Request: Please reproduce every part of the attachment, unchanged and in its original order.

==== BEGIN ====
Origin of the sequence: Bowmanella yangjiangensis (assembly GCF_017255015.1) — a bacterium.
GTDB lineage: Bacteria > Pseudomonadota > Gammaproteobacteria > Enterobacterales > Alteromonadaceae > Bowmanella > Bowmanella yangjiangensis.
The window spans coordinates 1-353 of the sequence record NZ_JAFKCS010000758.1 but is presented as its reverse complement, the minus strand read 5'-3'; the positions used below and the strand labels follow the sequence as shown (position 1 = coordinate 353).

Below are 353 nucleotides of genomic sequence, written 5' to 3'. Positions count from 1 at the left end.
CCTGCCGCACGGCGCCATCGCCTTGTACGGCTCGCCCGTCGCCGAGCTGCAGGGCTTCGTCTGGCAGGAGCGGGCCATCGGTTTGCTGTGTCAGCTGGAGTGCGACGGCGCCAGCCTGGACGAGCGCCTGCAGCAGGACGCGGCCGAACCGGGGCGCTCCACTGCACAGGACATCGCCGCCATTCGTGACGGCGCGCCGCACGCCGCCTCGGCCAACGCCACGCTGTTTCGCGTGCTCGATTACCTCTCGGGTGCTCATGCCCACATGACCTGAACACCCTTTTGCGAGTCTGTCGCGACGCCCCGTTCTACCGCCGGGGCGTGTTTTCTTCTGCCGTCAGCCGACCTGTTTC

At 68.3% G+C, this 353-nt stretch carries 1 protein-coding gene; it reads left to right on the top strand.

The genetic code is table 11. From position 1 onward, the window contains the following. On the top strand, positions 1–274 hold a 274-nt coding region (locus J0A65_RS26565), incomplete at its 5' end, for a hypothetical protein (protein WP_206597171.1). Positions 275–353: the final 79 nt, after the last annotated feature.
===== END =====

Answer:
Origin of the sequence: Bowmanella yangjiangensis (assembly GCF_017255015.1) — a bacterium.
GTDB lineage: Bacteria > Pseudomonadota > Gammaproteobacteria > Enterobacterales > Alteromonadaceae > Bowmanella > Bowmanella yangjiangensis.
The window spans coordinates 1-353 of the sequence record NZ_JAFKCS010000758.1 but is presented as its reverse complement, the minus strand read 5'-3'; the positions used below and the strand labels follow the sequence as shown (position 1 = coordinate 353).

Below are 353 nucleotides of genomic sequence, written 5' to 3'. Positions count from 1 at the left end.
CCTGCCGCACGGCGCCATCGCCTTGTACGGCTCGCCCGTCGCCGAGCTGCAGGGCTTCGTCTGGCAGGAGCGGGCCATCGGTTTGCTGTGTCAGCTGGAGTGCGACGGCGCCAGCCTGGACGAGCGCCTGCAGCAGGACGCGGCCGAACCGGGGCGCTCCACTGCACAGGACATCGCCGCCATTCGTGACGGCGCGCCGCACGCCGCCTCGGCCAACGCCACGCTGTTTCGCGTGCTCGATTACCTCTCGGGTGCTCATGCCCACATGACCTGAACACCCTTTTGCGAGTCTGTCGCGACGCCCCGTTCTACCGCCGGGGCGTGTTTTCTTCTGCCGTCAGCCGACCTGTTTC

At 68.3% G+C, this 353-nt stretch carries 1 protein-coding gene; it reads left to right on the top strand.

The genetic code is table 11. From position 1 onward, the window contains the following. On the top strand, positions 1–274 hold a 274-nt coding region (locus J0A65_RS26565), incomplete at its 5' end, for a hypothetical protein (protein WP_206597171.1). Positions 275–353: the final 79 nt, after the last annotated feature.